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Over the years, Johnson City acquired several city directories with many of them ending up in public libraries and local colleges. These books painted an amazing journey throughout the years. Over time, I added several volumes to my collection, including several from pricey estate sales.

The first one from 1908-09 offers an introduction: “In presenting to you this our first directory of Johnson City, we do so with pride and much pleasure.

“They are delightful because the book has been carefully arranged and compiled and the publisher felt that they were presenting to Johnson City the best directory that could have been published under existing circumstances.

“Minor mistakes can be found occasionally, it being absolutely impossible to make any directory perfect. especially, so we have had previous issues for a guide, but as a whole, we think our directory will prove satisfactory, and we hope will find its way into the business house of every business man in your city.

“By a count of the number of names taken on canvass, we find that we have over 3,500 names, exclusive of firm names and businesses. We are prepared to give the population of Johnson City and nearby suburbs, which we place at about 9,000 people. We also state that we found very few vacant houses and many new ones, which is a sure sign of growth.

“We take pleasure in presenting to you this directory because we believe you realize the need of such, judging from your support and co-operation, without which we would have been unable to publish the work.

“We thank our patrons for their business and extend our thanks to the public in general, for the courteous way in which they gave and supplied us with proper data, and we hope that you will liberally patronize the public spirit men who have advertised and thus aided in giving the citizens of your city a good up-to-date directory.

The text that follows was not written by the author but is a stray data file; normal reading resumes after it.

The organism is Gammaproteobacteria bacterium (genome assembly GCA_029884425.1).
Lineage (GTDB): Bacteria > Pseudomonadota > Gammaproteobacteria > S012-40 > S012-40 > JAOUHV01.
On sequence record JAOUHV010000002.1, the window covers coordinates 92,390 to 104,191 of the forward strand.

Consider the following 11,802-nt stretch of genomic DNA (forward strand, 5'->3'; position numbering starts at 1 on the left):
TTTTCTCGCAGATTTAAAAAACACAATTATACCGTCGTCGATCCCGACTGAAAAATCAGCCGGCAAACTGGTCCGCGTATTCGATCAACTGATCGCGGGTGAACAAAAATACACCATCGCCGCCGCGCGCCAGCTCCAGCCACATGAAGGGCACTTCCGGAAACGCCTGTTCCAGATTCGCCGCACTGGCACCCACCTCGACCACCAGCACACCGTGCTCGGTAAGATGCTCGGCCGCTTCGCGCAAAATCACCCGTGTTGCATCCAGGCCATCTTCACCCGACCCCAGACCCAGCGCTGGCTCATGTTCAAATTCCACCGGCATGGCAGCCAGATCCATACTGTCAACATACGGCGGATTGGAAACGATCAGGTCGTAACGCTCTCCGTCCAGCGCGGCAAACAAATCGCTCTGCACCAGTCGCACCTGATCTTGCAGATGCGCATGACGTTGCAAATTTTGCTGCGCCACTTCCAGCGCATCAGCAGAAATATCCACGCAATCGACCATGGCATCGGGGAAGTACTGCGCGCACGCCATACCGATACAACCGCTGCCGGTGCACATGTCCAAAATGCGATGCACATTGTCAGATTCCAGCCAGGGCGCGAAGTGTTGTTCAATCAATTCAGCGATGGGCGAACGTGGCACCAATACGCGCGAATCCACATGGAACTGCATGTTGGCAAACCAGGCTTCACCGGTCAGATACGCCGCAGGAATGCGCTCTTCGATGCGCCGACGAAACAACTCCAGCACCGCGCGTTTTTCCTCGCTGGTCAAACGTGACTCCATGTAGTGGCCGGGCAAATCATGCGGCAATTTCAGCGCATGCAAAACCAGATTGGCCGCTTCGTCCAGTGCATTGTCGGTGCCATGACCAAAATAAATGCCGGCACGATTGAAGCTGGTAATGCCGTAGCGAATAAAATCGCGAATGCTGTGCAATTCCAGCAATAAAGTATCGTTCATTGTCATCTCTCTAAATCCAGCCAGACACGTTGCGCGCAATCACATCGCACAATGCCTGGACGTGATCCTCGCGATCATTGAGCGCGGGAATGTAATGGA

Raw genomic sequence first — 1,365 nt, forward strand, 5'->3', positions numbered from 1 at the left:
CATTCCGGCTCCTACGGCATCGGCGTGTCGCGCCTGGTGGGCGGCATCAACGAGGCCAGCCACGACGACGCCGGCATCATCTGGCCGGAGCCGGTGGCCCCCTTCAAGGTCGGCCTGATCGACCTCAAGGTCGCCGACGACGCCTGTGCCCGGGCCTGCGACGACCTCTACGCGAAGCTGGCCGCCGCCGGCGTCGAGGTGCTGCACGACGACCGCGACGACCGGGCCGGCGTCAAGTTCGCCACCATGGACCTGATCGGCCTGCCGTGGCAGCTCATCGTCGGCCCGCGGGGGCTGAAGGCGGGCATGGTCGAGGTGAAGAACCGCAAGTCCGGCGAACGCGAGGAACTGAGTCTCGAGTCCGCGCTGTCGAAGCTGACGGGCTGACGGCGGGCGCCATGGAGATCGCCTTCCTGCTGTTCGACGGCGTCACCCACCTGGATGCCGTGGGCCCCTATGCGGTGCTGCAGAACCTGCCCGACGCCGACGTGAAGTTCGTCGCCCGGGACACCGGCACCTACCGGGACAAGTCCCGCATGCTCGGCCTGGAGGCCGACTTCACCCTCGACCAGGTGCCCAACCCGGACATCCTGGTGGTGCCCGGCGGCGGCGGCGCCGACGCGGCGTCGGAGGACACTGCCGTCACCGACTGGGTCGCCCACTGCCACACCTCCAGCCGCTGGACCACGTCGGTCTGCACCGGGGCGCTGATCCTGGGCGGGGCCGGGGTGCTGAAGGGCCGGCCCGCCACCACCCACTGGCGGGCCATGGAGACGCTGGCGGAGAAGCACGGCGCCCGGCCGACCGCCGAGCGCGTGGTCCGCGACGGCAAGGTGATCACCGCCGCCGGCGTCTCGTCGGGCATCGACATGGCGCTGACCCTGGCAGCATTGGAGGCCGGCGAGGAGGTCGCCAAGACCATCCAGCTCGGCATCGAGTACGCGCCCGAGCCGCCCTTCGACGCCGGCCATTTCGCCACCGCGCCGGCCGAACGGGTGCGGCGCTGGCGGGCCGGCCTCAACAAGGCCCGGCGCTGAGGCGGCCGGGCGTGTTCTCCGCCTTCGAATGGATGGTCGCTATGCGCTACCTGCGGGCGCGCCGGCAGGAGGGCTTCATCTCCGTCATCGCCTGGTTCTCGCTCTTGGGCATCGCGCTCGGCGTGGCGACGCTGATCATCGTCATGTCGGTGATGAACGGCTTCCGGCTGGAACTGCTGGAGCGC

“If there be any who did not have an opportunity to subscribe for a copy of the directory, they can obtain the same by writing us at our home office located in Asheville, NC.

“Yours very truly, Piedmont Directory Co., by E.H. Miller.”

  Turning the pages to 12 and 13 display the street guide for 1908-1909: Afton, Ashe, Baxter, Boone, Buffalo, Carnegie, Cherokee Road, Cherry, Chestnut, Commerce Avenue, Division, Eighth Avenue, Elm, Elmo, Ernest, Fairview Avenue, Fifth Avenue, Fourth Avenue, Fulton, Grover, Hamilton, Harris Avenue, Henry, Holston Avenue, Humboldt, Ivy, Jobe, King, Lamont, Locust, Main, Maple, Market, Maupin, Millard, Montgomery, Myrtle Avenue, New, Ninth Avenue, Oak, Pine, Popular, Public Square, Railroad (parallel with Southern Railway tracks), Roan, Second Avenue (Carnegie), Seventh Avenue, Sixth Avenue, Spring, Stuart, Summer, Tenth Avenue, Third Avenue (Carnegie), Unaka Avenue, Walnut, Watauga Avenue, Wellborn, Whitney, Willow and Winter.


Physicians listed in this directory (and location of practice) include: CJ Broyles (Kress Bldg), EE Byrd (Natl Soldiers Home), HM Cass (King Bldg.), Jno W. Cox (w Roan), Dulaney HP, Soldiers Home, Dykes LM (DO, MD, 1-2-3 Miller Bldg, Estes Elmore, 307 e Main, Hartsook, NE (eye, ear, nose and throat), Kennedy WT, 834 W Maple, Long EA, 6-7 Brown Bldg, McKay SS, 406 W. Main, Matthews WM, 6-7 King Bldg, Miller HD, 7 Miller Bldg, Miller WJ, 100 w Watauga Ave, Moss JG, 4-5 Miller Bldg, Preas, JH, 241 e Main, Randall, J.P., 4-5-6 Brown Bldg, Sells GJ, 3-4-5 King Bldg, Sherrill OW, 140.5 E Market, West, ET and 26-27 Kress Bldg.

More peeks into Johnson City impressive directories will be featured later.